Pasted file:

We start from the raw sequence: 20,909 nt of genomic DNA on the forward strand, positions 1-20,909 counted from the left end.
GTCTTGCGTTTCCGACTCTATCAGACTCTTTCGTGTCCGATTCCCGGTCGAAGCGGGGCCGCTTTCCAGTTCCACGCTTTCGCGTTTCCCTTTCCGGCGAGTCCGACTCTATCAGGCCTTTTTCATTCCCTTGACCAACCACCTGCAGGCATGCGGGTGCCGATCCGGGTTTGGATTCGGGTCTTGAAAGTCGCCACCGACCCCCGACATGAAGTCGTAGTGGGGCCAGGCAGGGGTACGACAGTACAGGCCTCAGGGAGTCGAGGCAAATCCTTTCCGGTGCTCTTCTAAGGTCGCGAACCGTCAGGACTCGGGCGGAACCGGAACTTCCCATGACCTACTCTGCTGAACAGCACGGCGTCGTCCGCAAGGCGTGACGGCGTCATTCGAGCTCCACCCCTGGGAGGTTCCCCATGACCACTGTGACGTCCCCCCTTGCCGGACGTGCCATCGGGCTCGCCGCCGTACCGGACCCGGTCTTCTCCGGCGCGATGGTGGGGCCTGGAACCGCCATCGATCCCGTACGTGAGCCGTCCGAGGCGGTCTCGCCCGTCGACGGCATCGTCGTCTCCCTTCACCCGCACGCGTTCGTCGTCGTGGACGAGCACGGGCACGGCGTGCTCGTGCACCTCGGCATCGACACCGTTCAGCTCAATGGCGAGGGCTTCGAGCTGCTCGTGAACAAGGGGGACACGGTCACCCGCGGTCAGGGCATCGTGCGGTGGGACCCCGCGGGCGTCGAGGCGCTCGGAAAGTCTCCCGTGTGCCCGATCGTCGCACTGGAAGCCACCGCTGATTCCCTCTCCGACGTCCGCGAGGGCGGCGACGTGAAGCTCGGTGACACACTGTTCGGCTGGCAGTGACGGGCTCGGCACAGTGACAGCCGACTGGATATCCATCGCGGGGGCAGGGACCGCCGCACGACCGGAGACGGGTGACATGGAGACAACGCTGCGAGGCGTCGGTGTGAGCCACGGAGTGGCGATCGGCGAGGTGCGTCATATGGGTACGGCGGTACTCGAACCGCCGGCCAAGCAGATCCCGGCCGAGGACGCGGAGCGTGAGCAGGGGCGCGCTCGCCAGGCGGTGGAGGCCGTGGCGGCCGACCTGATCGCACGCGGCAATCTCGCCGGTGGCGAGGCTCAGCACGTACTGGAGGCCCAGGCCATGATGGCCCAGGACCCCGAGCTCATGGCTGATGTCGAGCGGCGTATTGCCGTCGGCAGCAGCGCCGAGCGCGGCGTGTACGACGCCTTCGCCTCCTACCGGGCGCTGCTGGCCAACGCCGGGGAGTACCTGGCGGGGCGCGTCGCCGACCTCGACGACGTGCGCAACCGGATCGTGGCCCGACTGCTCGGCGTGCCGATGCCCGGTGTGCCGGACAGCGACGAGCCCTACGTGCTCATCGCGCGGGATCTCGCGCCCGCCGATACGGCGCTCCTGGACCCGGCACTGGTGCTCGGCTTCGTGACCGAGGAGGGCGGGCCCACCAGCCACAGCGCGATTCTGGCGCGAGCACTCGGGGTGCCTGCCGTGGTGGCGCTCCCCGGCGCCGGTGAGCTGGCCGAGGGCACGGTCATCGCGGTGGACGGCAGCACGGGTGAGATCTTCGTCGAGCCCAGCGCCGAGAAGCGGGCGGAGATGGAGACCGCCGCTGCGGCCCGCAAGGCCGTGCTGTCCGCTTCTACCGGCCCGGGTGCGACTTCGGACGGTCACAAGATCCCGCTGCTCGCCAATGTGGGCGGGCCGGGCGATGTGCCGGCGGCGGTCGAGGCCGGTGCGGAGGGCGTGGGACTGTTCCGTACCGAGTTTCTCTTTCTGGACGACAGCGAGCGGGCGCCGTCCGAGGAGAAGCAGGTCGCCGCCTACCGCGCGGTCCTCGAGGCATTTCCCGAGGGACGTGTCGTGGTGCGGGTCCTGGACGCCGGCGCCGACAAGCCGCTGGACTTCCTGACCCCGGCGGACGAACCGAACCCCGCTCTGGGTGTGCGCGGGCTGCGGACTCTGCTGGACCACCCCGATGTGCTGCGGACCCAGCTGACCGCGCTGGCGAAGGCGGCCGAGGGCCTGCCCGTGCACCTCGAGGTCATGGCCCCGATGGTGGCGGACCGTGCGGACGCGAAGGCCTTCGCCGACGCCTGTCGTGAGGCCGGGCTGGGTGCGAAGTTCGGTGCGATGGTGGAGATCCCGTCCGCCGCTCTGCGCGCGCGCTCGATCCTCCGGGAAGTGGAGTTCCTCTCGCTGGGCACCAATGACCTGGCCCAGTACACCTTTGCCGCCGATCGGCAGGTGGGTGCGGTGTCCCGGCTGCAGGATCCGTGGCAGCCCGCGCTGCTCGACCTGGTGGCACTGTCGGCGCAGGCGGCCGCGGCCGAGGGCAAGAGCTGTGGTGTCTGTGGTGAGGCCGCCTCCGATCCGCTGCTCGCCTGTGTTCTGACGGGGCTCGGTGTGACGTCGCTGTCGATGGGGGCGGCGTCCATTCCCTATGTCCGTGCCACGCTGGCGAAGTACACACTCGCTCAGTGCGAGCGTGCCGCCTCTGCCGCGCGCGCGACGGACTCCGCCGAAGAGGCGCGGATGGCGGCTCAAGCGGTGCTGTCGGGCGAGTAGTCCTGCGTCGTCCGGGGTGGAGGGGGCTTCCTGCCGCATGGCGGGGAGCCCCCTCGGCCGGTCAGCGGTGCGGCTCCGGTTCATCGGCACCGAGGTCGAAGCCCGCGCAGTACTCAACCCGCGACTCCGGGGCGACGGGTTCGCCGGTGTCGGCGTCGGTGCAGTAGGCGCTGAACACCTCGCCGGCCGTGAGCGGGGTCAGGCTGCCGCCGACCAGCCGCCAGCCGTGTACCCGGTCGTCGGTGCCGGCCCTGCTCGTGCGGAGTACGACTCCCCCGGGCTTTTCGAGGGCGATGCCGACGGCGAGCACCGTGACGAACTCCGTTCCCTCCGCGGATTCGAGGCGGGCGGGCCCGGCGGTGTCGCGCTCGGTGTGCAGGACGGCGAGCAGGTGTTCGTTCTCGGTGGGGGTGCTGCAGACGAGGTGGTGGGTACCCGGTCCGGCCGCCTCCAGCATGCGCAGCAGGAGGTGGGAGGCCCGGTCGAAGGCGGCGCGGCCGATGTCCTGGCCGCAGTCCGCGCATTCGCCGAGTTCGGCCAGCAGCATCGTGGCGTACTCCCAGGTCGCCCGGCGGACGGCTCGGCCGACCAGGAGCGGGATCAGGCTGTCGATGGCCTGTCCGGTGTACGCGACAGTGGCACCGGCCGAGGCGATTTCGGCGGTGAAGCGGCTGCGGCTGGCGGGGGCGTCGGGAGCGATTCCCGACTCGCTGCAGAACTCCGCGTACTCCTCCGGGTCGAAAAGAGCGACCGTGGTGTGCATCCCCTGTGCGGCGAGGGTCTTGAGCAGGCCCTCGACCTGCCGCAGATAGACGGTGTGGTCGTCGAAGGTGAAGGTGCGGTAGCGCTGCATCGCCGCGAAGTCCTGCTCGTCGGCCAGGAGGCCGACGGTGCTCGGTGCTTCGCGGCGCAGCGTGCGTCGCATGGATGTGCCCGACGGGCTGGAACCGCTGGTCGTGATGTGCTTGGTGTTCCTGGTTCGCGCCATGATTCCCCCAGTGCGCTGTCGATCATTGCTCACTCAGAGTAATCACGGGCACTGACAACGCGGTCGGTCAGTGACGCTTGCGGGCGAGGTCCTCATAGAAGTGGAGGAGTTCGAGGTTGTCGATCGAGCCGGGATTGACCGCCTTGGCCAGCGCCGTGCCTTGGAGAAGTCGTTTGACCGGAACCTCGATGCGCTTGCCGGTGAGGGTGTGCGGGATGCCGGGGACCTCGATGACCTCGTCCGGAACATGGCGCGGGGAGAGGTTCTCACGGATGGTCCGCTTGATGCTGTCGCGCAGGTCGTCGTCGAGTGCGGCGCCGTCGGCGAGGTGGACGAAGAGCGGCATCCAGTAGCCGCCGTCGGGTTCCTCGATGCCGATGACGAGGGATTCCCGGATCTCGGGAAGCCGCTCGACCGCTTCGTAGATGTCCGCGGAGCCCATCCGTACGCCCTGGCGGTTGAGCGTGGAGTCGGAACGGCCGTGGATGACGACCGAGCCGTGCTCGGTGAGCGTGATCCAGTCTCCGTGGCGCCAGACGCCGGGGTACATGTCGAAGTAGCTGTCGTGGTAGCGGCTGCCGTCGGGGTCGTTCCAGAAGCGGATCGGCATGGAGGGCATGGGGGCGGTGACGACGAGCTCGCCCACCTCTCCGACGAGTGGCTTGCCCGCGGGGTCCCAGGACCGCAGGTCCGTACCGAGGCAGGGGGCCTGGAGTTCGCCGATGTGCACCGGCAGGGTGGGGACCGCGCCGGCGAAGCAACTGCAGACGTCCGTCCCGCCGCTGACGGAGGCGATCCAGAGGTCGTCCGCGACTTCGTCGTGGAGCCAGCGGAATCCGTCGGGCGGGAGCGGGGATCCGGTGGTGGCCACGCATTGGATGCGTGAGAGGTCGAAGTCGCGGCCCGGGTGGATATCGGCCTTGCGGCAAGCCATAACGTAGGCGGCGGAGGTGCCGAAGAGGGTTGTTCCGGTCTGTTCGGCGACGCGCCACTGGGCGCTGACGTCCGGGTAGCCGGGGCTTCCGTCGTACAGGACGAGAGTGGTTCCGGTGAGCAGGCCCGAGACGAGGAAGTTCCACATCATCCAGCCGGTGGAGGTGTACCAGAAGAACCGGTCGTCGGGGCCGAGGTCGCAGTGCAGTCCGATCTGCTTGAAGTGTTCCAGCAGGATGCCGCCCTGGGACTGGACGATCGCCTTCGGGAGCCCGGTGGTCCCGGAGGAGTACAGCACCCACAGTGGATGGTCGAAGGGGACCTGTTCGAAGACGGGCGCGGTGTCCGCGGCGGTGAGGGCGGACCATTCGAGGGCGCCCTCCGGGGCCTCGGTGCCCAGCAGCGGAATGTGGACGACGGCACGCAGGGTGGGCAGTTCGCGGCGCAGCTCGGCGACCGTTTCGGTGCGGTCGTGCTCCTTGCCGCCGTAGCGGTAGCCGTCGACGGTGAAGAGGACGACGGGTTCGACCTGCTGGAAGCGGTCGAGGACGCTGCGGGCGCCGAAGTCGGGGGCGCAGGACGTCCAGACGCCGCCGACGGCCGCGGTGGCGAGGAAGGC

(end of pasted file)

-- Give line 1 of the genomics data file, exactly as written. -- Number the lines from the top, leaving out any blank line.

We start from the raw sequence: 20,909 nt of genomic DNA on the forward strand, positions 1-20,909 counted from the left end.